FICO Credit Scores: What Do They Mean?

Since we live in an automated world, it should come as no surprise that your ability to repay your mortgage loan comes down to a single number. This score is built by credit reporting agencies. These agencies use the payment history from your various loans: credit cards, mortgages, car/boat loans etcetera.

All three major credit reporting agencies (Equifax, Experian and TransUnion) use a slightly different system to arrive at a score. Fair Isaac and Cooriginally developed this score. . While Experian still calls its score "FICO", TransUnion calls its score "Beacon" and Equifax uses "Empirica." While these methods vary, the differences aren't huge; all of the agencies use the following factors to build your score:

  • Credit History - How long have you had credit?
  • Payment History - Do you have any payments later than 30 days?
  • Balances on your Credit Cards - How many credit card accounts do you have, and how much do you owe on them?
  • Credit Inquiries - How many times have lenders pulled your credit report for the purpose of lending you money?

Each of these factors is assigned a value and a weight. Each formula produces a single number which may vary a a little by agency. FICO scores range from 300 to 800. Higher scores are better. Most people getting a mortgage loan these days have a score above 620.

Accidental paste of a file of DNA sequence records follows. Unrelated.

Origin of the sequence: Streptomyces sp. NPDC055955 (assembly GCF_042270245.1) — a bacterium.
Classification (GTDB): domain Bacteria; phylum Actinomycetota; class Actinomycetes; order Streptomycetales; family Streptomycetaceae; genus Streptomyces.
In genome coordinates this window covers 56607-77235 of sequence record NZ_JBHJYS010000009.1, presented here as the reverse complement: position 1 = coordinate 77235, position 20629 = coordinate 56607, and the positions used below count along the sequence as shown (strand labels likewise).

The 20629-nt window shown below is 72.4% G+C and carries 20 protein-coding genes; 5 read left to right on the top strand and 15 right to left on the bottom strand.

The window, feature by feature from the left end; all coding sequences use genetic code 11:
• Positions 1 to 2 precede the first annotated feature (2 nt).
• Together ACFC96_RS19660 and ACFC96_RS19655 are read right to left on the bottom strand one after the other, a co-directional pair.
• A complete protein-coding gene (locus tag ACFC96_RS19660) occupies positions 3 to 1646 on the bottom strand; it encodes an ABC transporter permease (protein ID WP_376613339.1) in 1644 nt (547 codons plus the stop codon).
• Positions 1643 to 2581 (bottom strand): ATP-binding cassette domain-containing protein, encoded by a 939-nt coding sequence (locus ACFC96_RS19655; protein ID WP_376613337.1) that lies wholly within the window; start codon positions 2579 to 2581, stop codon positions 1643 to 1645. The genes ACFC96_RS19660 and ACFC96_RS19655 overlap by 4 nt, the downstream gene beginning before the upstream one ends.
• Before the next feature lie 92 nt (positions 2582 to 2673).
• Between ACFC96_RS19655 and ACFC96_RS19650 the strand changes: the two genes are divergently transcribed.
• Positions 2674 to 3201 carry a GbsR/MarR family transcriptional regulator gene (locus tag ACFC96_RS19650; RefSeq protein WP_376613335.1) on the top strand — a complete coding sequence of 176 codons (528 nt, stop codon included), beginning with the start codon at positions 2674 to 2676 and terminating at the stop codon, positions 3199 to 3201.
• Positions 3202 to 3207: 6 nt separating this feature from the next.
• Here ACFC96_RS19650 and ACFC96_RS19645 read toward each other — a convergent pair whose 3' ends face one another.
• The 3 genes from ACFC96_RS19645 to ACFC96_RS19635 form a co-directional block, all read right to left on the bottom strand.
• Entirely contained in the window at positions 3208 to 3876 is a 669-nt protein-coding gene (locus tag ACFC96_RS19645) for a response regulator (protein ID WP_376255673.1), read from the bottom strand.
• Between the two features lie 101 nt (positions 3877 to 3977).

Your score greatly affects your monthly payment

FICO scores are used for more than just determining whether or not you qualify for a mortgage. Higher scores indicate you are probably a better credit risk, and thus may qualify for a better mortgage rate.

Improving your score

Unfortunately, there isn't a lot you can do to immediately improve your credit score. Despite what you hear from "credit repair" companies, the FICO score is based on your lifelong credit history, so you can't turn it around right away. You must appeal for the credit agency to remove any incorrect data on your credit report; this is the only "quick fix" for credit problems.

How do I find out my credit score?

To improve your credit score, you've got to obtain the credit reports that are used to build it, and of course, you need the score itself. Fair Isaac, the corporation that offered the first FICO credit score, offers scores on myFICO.com. It's inexpensive, fast, and easy to get your credit score as well as reports from all three reporting agencies. They also provide helpful information and tools that help you improve your credit score.

You can get a federally-mandated free credit report every year from the three major credit reporting agencies by visiting AnnualCreditReport.com. These reports do not include a free score, but it's very inexpensive to get one at the same time.

Now that you have all the facts, you will be a more informed consumer and you'll be better positioned to obtain the most favorable mortgage.

Curious about your FICO score? Give us a call: 703.255-5810.

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